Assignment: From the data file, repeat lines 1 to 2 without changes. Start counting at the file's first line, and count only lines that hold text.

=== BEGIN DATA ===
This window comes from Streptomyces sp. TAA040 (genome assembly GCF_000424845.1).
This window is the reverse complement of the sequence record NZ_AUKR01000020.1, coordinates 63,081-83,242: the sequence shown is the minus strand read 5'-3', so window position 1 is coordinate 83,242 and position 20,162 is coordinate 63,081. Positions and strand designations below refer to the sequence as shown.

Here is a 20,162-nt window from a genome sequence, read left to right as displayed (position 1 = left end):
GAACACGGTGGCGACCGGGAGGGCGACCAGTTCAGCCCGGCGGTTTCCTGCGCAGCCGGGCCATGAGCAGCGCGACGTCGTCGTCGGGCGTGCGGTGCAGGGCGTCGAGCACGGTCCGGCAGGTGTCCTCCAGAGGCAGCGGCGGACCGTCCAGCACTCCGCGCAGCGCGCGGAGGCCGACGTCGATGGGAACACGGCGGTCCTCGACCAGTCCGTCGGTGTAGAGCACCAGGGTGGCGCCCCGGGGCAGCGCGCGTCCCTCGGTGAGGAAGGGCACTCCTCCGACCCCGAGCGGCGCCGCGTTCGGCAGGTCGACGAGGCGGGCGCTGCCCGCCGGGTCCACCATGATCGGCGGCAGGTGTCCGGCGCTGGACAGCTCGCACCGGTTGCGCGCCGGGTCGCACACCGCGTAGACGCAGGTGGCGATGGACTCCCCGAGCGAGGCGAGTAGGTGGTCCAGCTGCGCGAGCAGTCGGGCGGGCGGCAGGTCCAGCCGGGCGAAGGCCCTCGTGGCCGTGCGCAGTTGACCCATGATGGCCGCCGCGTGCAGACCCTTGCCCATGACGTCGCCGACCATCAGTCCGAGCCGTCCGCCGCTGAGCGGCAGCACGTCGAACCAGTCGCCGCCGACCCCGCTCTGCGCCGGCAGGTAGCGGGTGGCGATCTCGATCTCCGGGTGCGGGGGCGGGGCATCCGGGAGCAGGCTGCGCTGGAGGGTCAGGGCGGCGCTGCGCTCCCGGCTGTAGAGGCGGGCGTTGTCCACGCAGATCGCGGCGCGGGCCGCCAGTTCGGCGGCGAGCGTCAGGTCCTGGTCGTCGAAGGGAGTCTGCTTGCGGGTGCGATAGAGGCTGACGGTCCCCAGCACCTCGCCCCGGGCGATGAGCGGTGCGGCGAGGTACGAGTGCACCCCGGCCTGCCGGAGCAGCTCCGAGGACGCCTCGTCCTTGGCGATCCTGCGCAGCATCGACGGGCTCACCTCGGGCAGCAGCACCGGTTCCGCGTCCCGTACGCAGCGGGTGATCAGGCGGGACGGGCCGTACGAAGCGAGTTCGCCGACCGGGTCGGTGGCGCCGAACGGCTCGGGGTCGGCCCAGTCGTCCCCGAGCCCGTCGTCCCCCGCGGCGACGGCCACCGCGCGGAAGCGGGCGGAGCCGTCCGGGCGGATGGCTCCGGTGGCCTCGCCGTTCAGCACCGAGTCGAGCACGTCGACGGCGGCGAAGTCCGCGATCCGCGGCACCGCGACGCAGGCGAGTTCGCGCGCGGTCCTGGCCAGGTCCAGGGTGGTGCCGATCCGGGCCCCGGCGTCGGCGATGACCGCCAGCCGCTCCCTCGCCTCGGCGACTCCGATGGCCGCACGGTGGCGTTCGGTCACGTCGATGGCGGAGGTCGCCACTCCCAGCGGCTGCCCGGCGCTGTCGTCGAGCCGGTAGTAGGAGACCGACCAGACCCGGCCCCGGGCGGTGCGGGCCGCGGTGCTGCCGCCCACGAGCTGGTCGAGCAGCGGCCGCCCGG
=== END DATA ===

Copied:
This window comes from Streptomyces sp. TAA040 (genome assembly GCF_000424845.1).
This window is the reverse complement of the sequence record NZ_AUKR01000020.1, coordinates 63,081-83,242: the sequence shown is the minus strand read 5'-3', so window position 1 is coordinate 83,242 and position 20,162 is coordinate 63,081. Positions and strand designations below refer to the sequence as shown.